As is the case for most avian species, there is considerable variation in the egg size of Continental Black-tailed Godwits Limosa l. limosa breeding in The Netherlands. It is interesting that egg size has costs and benefits yet varies considerably at the population level. To better understand this variation in egg size, we tested its relationship to a suite of individual and environmental factors. We found that egg size can decrease up to 2.8% throughout a breeding season and that egg size increases with clutch size by 1.4% with each additional egg in the clutch. Female body mass and body size explained 5% of the total variation in egg size observed across the population. Furthermore, females wintering south of the Sahara laid 3% smaller eggs than those wintering north of the Sahara. We also found that egg size increases with age, which may indicate age-related differences in the endogenous and/or exogenous conditions of females. The variation in egg size was, however, mostly the result of consistent differences among individuals across years (repeatability = 0.60). A comparison of daughters with mothers suggested that most of this individual repeatability reflects heritable variation (heritability = 0.64). The actual individual traits that underlie this heritable variation among individuals remain mostly undetermined. Smaller eggs did have a slightly lower chance of hatching, but we found no relationship between egg size and chick survival. Finally, nest and chick survival were strongly correlated with lay date. Thus, in Black-tailed Godwits, lay date may actually reflect a female's endogenous and/or exogenous condition at the moment of egg-laying. This finding may be general across birds, since food supplementation experiments usually result in advanced laying and larger clutch sizes rather than in larger eggs.
  • Ardea

    Individual Black-Tailed Godwits Do Not Stick to Single Routes

    A.H. Jelle Loonstra, Mo Verhoeven, Adam Zbyryt, Ester Schaaf, Christiaan Both, Theunis Piersma

    The miniaturization of tracking devices is now rapidly increasing our knowledge on the spatiotemporal organization of seasonal migration. So far, most studies aimed at understanding within- and between-individual variation in migratory routines focus on single populations. This has also been the case for continental Black-tailed Godwits Limosa l. limosa (hereafter Godwits), with most work carried out on individuals from the Dutch breeding population, migrating in relatively large numbers in the westernmost part of the range. Here we report the migratory timing and routes of four adult individuals of the same subspecies from the low-density population in eastern Poland and compare this with previously published data on Godwits breeding in The Netherlands. During northward migration, the birds from Poland departed and arrived later from their wintering and breeding grounds. However, on southward migration the Polish breeding Godwits departed earlier, but arrived one month later than the Dutch birds on their wintering grounds in sub-Saharan Africa. Despite the small sample size of tracked birds from Poland, we find a significantly higher between-individual variation in timing during southward migration in Polish Godwits as compared to the Dutch Godwits. Furthermore, not only did migratory routes differ, but the few Polish Godwits tracked showed a higher level of between- and within-individual variation in route choice during both southward and northward migration. To explain this remarkable discrepancy, we propose that the properties of transmission of social information may be different between Godwits from a high-density population (i.e. the one in The Netherlands) and a low-density population (in Poland) and that this leads to different levels of canalization. To examine this hypothesis, future studies should not only follow individuals from an early age onwards, but also quantify and experimentally manipulate their social environments during migration.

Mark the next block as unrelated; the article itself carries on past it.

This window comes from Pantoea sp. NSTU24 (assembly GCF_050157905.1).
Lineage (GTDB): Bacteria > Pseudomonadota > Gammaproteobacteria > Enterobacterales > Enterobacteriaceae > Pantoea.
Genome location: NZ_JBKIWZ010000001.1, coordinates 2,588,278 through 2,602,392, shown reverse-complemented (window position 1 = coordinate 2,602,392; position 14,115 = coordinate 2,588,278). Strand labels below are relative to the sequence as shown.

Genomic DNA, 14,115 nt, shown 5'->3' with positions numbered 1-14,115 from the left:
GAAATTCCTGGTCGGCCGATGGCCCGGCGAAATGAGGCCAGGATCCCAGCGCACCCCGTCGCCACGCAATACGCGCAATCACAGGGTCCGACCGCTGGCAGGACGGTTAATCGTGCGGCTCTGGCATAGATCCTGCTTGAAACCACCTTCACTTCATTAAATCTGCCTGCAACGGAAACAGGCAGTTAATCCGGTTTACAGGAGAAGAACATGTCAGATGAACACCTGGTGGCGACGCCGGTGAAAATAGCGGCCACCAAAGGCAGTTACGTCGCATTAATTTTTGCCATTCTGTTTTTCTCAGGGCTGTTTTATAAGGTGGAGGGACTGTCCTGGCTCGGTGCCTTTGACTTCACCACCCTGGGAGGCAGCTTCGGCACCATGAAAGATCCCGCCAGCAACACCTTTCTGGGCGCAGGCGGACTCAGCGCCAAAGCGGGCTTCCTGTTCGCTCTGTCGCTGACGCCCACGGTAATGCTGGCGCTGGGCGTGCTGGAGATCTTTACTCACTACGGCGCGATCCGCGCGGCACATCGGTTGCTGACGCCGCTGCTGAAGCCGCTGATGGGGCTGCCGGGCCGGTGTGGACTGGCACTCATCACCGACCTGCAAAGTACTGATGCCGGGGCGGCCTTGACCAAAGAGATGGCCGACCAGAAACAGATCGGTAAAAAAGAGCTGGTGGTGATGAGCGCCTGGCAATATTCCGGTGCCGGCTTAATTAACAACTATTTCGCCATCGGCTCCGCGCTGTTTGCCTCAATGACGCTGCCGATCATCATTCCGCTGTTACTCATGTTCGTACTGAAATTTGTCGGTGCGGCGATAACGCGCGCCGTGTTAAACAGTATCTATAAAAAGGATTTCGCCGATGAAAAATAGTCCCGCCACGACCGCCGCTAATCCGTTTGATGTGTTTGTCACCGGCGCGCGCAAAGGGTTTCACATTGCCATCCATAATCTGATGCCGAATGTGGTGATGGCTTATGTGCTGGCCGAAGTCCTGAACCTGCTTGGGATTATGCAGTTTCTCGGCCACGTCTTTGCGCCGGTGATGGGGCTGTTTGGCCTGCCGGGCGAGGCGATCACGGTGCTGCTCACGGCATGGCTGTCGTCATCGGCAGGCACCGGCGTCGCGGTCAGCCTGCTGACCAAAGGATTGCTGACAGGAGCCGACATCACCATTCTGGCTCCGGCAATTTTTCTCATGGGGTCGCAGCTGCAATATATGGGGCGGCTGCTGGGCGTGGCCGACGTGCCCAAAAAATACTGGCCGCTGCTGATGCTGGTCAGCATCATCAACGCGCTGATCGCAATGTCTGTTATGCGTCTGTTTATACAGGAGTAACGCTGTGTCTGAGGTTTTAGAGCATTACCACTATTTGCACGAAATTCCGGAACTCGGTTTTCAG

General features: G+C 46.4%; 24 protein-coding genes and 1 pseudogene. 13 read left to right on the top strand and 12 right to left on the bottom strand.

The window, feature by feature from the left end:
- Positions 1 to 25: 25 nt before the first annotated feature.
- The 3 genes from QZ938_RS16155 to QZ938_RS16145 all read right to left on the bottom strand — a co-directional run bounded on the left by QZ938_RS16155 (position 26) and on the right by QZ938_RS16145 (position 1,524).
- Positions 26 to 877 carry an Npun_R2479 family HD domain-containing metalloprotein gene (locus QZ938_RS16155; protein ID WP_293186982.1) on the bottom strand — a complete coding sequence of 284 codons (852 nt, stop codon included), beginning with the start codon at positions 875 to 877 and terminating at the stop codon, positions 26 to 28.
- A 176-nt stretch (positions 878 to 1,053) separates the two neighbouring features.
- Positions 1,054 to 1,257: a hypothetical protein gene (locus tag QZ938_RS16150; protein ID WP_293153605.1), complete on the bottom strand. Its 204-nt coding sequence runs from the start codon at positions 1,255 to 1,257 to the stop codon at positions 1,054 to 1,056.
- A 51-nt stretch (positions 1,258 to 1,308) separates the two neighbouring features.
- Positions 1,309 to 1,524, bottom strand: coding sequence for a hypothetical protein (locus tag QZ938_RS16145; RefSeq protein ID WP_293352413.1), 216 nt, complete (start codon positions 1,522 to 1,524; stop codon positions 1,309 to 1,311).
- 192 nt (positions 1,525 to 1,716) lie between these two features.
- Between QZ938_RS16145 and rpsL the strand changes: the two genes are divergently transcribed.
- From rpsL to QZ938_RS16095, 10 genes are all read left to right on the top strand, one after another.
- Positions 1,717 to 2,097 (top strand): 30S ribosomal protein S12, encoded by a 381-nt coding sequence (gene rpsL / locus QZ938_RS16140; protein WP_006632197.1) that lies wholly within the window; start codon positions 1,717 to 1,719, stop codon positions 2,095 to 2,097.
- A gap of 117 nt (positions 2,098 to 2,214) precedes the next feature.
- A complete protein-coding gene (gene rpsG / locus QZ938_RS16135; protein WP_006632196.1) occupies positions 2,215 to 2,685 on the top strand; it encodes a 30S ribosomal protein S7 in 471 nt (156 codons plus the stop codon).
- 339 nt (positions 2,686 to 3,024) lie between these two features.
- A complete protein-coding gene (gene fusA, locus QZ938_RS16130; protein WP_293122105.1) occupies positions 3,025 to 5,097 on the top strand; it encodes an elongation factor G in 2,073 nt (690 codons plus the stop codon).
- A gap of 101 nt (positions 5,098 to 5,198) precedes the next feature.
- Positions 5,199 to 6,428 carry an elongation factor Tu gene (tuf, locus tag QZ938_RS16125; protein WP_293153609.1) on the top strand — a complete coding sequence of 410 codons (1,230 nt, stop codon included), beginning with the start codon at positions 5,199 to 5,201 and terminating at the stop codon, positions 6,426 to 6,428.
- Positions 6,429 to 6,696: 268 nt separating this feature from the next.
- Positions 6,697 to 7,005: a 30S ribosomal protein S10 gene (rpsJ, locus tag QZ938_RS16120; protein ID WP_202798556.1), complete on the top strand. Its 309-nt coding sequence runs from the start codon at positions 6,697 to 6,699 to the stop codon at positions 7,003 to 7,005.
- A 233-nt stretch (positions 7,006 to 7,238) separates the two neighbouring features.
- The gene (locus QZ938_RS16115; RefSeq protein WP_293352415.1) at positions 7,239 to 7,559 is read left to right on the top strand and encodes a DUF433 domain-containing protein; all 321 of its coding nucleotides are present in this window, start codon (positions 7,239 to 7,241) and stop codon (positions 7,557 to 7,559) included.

• Frontiers in Ecology and Evolution

    Variation from an unknown source

    Mo Verhoeven, A.H. Jelle Loonstra, Nathan R Senner, Alice D. McBride, Christiaan Both, Theunis Piersma

    Variation in migratory behavior is the result of different individual strategies and fluctuations in individual performances. A first step toward understanding these differences in migratory behavior among individuals is, therefore, to assess the relative contributions of inter- and intra-individual differences to this variation. We did this using light-level geolocators deployed on the breeding grounds to follow continental black-tailed godwits (Limosa limosa limosa) throughout their south- and northward migrations over multiple years. Based on repeated tracks from 36 individuals, we found two general patterns in godwit migratory behavior: First, migratory timing in black-tailed godwits varies mostly because individual godwits migrate at different times of the year. Second, individuals also exhibit considerable variation in timing within their respective migratory windows. Although the absolute amount of inter-individual variation in timing decreased over the course of northward migration, individual godwits still arrived at their breeding grounds across a span of more than 5 weeks. These differences in migratory timing among individuals are larger than those currently observed in other migratory bird species and suggest that the selective forces that limit the variation in migratory timing in other species are relaxed or absent in godwits. Furthermore, we could not attribute these individual differences to the sex or wintering location of an individual. We suggest that different developmental trajectories enabled by developmental plasticity likely result in these generally consistent, life-long annual routines. To investigate this possibility and to gain an understanding of the different selection pressures that could be acting during migration and throughout a godwit's life, future studies should track juvenile godwits and other migratory birds from birth to adulthood while also manipulating their spatiotemporal environment during development.